Practitioner Sharing – 29th September 2016

Emotional Recall

Daytona explored the Stanislavsky method of emotional recalling, which is essentially a technique where one uses their memories and experiences to directly draw on and access the emotions they felt at that time.

We started the session by finding a space where we could create our own bubble and calm out brains down to a focused and neutral state, so we couldn’t be distracted by others or by random thoughts, making it easier for us to fully engage in our chosen memories. We were then talked through the process of selecting a memory that would make us feel sadness and then visualising this memory and recalling on how we felt and how we reacted in the hope of this triggering our bodies and minds to produce this genuine emotion. I personally found it very difficult to concentrate on one thing so intensely without having the time to fully get into a zen and focused mental state and so my brain was still busy thinking of the day and sifting through potential memories rather than actually focusing on one memory that I could use. I have used a similar memory recall exercise before and I found it useful to play music that would compliment the emotion I was trying to summon, which I also found helped trigger my memories more vividly and also keep me in atmospheric and focused zone. However, when I tried the exercise today I found it so much harder to enter that place and successfully feel the emotion TRUTHFULLY. Although I was trying to feel the emotion I think I forced myself to react in a particular way rather than actually let the emotion overcome me. We then moved on to trying to recall a happy memory which as a class we all found far easier and more accessible. I think as a person it is much easier to concentrate on these emotions more instantly and without as much focus or zoning as it were. Perhaps, its because a person’s more emotional memories are stored further back in the mind and locked away as protect, whereas happier memories aren’t as much of a threat to a person’s wellbeing if they surface. I think as a workshop Daytona did a very good job of presenting the method and introducing us to the basics of how one would go about accessing the memories needed to trigger particular emotions – and the importance of having this skill as an actor, and being able to do this at speed and on demand. However, I think for a person to become disciplined and skilled in this technique, one would initially have to spend far longer zoning into the right headspace and allow themselves to fully experience the emotions in order for the exercise to work efficiently. Perhaps with more time to explore this technique method in class I may have had more success with getting the results I hoped for.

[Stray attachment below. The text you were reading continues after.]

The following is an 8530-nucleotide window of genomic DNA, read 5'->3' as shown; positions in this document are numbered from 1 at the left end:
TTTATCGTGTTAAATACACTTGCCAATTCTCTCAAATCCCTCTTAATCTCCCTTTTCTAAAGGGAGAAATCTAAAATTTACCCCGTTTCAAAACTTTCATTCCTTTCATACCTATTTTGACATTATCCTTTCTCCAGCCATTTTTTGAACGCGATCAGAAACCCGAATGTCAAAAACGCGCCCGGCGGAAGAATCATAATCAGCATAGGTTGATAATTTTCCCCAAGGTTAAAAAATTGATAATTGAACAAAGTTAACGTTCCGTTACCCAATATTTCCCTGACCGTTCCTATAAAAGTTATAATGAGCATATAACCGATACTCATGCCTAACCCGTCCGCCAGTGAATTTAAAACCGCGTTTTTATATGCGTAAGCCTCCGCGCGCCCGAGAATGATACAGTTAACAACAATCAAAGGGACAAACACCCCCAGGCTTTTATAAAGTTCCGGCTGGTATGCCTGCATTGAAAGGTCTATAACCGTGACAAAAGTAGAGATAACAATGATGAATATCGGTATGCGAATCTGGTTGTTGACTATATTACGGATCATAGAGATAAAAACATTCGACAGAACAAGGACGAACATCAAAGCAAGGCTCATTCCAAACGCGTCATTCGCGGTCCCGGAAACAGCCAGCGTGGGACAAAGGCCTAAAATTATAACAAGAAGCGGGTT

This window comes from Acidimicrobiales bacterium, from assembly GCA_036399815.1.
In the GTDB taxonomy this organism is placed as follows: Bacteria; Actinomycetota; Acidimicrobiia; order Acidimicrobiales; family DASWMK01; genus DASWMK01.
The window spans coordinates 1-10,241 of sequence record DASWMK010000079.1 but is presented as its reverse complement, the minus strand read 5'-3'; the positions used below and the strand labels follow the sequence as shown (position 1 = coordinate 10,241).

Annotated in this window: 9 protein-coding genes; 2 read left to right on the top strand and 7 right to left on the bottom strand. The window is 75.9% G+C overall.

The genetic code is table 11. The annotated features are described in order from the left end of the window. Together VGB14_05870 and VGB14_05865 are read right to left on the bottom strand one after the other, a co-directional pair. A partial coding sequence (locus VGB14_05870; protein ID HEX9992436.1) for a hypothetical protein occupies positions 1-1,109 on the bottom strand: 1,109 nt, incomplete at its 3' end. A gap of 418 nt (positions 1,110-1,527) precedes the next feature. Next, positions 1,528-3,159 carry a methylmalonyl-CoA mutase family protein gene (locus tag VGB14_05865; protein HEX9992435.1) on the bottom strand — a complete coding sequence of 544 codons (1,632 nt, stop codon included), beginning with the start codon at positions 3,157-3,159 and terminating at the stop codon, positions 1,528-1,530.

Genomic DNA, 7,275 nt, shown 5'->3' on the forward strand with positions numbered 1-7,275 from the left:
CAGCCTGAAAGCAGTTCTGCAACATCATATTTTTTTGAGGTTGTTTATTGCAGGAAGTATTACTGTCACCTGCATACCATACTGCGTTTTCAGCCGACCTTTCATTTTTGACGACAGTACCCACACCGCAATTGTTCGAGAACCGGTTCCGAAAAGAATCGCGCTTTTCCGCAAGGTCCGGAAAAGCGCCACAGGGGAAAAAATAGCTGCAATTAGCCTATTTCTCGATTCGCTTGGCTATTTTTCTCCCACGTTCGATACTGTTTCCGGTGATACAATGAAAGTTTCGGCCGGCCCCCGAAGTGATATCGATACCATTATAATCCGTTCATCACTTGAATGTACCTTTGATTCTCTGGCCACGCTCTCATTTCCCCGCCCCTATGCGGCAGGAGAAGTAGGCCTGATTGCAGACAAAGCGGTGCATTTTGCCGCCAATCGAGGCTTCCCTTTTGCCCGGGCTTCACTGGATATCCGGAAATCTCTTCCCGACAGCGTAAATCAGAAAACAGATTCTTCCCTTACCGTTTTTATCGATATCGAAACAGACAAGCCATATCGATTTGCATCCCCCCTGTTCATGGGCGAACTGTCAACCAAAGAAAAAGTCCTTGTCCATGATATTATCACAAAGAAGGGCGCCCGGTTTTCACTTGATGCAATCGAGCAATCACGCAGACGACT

Uta Hagen

Tom explored the practitioner Uta Hagen, particularly focusing on her 9 questions. In Respect for Acting, Uta identified 9 questions an actor should ask themselves as they prepare. It’s all about being as specific as possible so the actor can create a backstory and overall well rounded and believable character both on and off stage.

 

1.  WHO AM I?
(All the details about your character including name, age, address, relatives, likes, dislikes, hobbies, career, description of physical traits, opinions, beliefs, religion, education, origins, enemies, loved ones, sociological influences, etc.)
2.  WHAT TIME IS IT?
(Century, season, year, day, minute, significance of time)
3.  WHERE AM I?
(Country, city, neighbourhood, home, room, area of room)
4.  WHAT SURROUNDS ME?
(Animate and inanimate objects-complete details of environment)
5.  WHAT ARE THE GIVEN CIRCUMSTANCES?
(Past, present, future and all of the events)
6.  WHAT IS MY RELATIONSHIP?
(Relation to total events, other characters, and to things)
7.  WHAT DO I WANT?
(Character’s need.  The immediate and main objective)
8.  WHAT IS IN MY WAY?
(The obstacles which prevent character from getting his/her need)
9.  WHAT DO I DO TO GET WHAT I WANT?
(The action: physical and verbal, also-action verbs)

Tom went round each member of the class individually, asking them to apply the questions to their own monologues, getting us to explore the answers as in depth as possible to help us create a sense of that character world. I personally found it really helpful and made me think about aspects of the character that I hadn’t even considered before, which made my character come to life rather than being 2 dimensional. For example imagining the specific details of my surroundings such as what objects are around me, is the room cluttered, is it a room that I am often in etc. I think it is so easy  to simply decide you are in a ‘kitchen’ or ‘park’ and convince yourself that this is sufficient details as to the location, however from my experience this only creates the illusion of the place and fails to connect you to the circumstances of the character and their story. In a sense you as the actor can only play the character when doing this, but when you apply Uta Hagen’s technique in a detailed fashion you actually BECOME the character.

I think Tom delivered his workshop well, although it involved a lot of listening and theoretical thinking; still, I appreciate with a technique such as this it is difficult to actually put into practice with such a large group. He could only really tell us how to apply it to our own work by giving examples, with the expectation that we be able to reap the benefits practically.

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